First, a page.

Many years ago I was deeply moved by ‘An Evil Cradling’, Brian Keenan’s vivid memoir of his years held as a hostage in Beirut. Faith, at its most complicated and raw, was one of the things which helped him cling to sanity within the compression chamber of isolation, abuse, uncertainty, and the physical and mental chaining of body and spirit. He could even speak about how it sometimes seemed to him that his captors were the ones who were chained, trapped in an ideology which held them in bondage, with none of the liberation that religion ought to bring its followers. He and John McCarthy, with whom he was held for years, found consolation in the Psalms, whose anguish expressed their own experience. In chains, they still found a sense of freedom through the word of God.
God of liberation,
All over the world there are people in chains
Some are physical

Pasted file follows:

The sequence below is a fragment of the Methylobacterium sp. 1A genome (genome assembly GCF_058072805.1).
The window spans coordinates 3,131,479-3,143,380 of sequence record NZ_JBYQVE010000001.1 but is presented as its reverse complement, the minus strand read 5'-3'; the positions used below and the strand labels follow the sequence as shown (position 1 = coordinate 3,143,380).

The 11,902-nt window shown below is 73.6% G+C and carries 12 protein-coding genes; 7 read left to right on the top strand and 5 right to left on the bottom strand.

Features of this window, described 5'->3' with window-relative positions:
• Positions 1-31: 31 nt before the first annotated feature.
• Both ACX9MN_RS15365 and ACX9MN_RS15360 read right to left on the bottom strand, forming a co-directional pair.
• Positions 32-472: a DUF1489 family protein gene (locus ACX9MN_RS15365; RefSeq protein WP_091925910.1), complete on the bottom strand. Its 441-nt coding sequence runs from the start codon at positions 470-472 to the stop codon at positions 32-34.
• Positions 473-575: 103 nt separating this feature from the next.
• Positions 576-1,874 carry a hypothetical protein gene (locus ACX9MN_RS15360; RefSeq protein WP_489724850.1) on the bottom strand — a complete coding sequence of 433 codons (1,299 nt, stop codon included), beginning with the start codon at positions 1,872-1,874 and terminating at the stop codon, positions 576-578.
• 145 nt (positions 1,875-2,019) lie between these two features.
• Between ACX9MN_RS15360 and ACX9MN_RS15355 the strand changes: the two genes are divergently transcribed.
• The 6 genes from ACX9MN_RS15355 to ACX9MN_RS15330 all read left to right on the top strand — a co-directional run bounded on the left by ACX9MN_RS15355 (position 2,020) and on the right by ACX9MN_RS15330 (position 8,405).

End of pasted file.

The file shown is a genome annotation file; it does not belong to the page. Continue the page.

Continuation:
Some are mental, emotional, spiritual.
Sometimes we chain ourselves,
tethering ourselves to others’ expectations,
to our own ambition,
to structures, or ways of thinking which isolate or restrict.
Speak to us, God
Set your unchained Word loose in our hearts
That all our passion, all our fear, all our rage, all our frustration,
all our longings, all our hopes, all our wonder,
might be released into the care of the one who could not be bound, even by death.
8 Remember Jesus Christ, raised from the dead, a descendant of David—that is my gospel, 9 for which I suffer hardship, even to the point of being chained like a criminal. But the word of God is not chained.